Somalia’s Shabab occupy beloved “Mama Hawa” camp
February 27, 2012
Dr. Hawa Abdi, known as Mama Hawa in Somalia, is shown with her daughter Deqo Mohamed, 36, also a doctor.
MICHELLE SHEPHARD/TORONTO STAR FILE PHOTO
Somali fighters linked to Al Qaeda have occupied part of a camp and hospital run by Dr. Hawa Abdi, a fearless 65-year-old obstetrician, gynecologist and lawyer who is regarded as a hero among Somalis and affectionately known as “Mama Hawa.”
Along with her daughters Deqo and Amina Mohamed, Hawa has defied odds by offering a home and medical care for 90,000 displaced Somalis just 20 kilometres from Mogadishu, an area of unrelenting violence.
Hawa said an Islamic court run by Al Shabab, a group of radical Islamists, decreed Sunday night that part of her land no longer belonged to her, causing a mass exodus of doctors, patients and occupants to Mogadishu, which is under control of an African Union peacekeeping mission and Somali government forces.
The land that was reportedly awarded to a Shabab business associate by a court operating in Somalia’s Lower Shabelle region housed camps for 400 internally displaced Somalis.
“This is so awful,” a distraught Hawa said in a telephone interview from Nairobi Monday.
“They don’t know Islamic laws or civil laws. They just have guns and they know how to kill.”
Hawa and her daughters recently left Somalia for Kenya following death threats – although facing danger for their work is nothing new.
In 2010, a force of 750 members belonging to the Hizbul Islam stormed the compound and held Hawa at gunpoint. The fighters told her she was unfit to run the facility since she was female and old. Hizbul Islam, led by Sheikh Dahir Awyes, would later join the Shabab for a brief period.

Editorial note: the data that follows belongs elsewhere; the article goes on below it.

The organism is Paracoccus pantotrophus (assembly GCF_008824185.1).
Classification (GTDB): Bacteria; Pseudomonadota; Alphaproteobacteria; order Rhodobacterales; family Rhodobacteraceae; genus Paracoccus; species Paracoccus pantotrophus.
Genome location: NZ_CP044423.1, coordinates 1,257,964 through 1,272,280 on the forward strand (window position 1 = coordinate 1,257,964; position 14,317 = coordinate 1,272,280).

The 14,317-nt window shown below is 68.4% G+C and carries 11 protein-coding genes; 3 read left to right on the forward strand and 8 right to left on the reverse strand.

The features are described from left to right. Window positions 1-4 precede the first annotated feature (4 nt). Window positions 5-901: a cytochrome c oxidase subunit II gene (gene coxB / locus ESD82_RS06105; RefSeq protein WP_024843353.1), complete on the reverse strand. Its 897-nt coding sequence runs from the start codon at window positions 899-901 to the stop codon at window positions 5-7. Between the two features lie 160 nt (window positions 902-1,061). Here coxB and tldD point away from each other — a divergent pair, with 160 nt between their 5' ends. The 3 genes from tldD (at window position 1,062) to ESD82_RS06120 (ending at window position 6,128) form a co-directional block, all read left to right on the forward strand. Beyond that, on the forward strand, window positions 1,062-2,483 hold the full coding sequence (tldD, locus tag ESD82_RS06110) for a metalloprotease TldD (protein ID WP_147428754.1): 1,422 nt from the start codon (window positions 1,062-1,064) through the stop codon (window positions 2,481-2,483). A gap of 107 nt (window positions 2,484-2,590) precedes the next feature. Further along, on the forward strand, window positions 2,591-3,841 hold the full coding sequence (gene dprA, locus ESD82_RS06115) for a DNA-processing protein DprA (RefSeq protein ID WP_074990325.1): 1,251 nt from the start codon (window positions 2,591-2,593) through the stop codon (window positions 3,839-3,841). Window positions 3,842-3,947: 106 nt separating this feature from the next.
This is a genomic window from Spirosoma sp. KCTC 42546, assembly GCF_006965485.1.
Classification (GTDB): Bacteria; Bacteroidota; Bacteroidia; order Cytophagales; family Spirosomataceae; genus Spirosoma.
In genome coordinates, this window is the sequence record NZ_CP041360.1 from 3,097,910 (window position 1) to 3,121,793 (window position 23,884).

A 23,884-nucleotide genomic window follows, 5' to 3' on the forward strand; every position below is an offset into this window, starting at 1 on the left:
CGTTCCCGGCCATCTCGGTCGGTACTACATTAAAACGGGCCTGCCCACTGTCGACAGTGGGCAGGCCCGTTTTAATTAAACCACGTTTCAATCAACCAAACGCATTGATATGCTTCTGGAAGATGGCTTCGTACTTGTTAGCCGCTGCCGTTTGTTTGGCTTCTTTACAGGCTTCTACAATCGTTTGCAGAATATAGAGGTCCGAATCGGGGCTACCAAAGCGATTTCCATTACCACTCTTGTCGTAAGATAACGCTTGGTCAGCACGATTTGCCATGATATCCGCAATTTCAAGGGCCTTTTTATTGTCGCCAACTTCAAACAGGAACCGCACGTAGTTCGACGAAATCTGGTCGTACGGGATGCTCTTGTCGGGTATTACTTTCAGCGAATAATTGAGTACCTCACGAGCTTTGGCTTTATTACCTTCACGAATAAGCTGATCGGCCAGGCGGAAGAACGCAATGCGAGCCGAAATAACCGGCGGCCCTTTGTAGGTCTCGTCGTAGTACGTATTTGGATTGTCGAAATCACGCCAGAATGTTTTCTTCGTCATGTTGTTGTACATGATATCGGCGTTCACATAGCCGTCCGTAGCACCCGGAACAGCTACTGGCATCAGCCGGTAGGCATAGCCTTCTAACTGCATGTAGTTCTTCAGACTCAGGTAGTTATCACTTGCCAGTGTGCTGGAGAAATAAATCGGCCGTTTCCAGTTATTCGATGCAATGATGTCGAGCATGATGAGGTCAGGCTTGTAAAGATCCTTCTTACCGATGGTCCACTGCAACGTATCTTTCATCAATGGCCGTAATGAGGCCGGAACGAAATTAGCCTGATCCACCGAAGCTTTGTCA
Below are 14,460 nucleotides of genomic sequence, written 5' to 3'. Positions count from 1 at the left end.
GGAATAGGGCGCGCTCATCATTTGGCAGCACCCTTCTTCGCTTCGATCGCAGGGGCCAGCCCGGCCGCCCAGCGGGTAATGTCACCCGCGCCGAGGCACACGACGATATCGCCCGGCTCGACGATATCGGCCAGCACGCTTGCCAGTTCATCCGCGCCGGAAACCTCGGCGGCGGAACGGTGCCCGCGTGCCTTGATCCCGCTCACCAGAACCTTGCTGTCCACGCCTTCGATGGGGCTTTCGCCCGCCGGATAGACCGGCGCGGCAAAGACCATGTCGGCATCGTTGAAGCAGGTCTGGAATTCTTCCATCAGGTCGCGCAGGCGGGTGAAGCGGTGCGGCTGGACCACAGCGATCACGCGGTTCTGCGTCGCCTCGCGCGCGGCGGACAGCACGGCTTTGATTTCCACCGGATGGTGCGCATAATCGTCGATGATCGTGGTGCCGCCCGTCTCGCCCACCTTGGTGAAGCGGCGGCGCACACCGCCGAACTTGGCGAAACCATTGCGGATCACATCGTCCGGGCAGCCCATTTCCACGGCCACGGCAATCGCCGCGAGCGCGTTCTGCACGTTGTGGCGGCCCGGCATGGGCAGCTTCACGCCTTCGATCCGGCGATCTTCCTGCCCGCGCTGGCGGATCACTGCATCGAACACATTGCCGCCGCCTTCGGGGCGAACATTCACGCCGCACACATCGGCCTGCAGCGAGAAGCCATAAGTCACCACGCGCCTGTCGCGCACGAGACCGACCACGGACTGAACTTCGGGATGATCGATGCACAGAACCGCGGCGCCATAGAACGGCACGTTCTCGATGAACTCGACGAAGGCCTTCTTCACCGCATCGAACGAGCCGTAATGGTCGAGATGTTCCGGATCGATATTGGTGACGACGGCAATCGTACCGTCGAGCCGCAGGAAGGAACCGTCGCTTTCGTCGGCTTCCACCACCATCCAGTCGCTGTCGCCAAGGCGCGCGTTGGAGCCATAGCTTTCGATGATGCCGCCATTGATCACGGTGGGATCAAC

“I said to them, ‘What have you done for Somalia? Look what I have done,’” she said in an interview with the Star last summer in Montreal, recounting the ordeal.
Hawa wouldn’t budge and refused to leave her land, prompting an army of the women who lives she had saved, to surround the camp and order her release.
Amazingly, after 10 hours they did.
But the situation in Somalia has recently changed with Shabab officially merging with Al Qaeda this month and the remaining terrified residents are bracing for anticipated clashes as AU forces move into the area.
“It has never been this bad,” Hawa said Monday.
Hawa began her philanthropic vision in 1983 with one delivery room built on her ancestors’ land and a mission to treat women who were dying in childbirth. Today, the Dr. Hawa Abdi Foundation camp has hospitals, residences, two fresh water wells and an adjacent farm to help feed its occupants.
Hawa’s work has always been revered in Somalia but went largely unnoticed internationally until writer Eliza Griswold featured her in her book The Tenth Parallel.
In 2010, Hawa became one of Glamour Magazine’s Women of the Year, featured alongside other humanitarians and celebrities like Cher and Fergie.
The magazine described her as “equal parts Mother Teresa and Rambo.”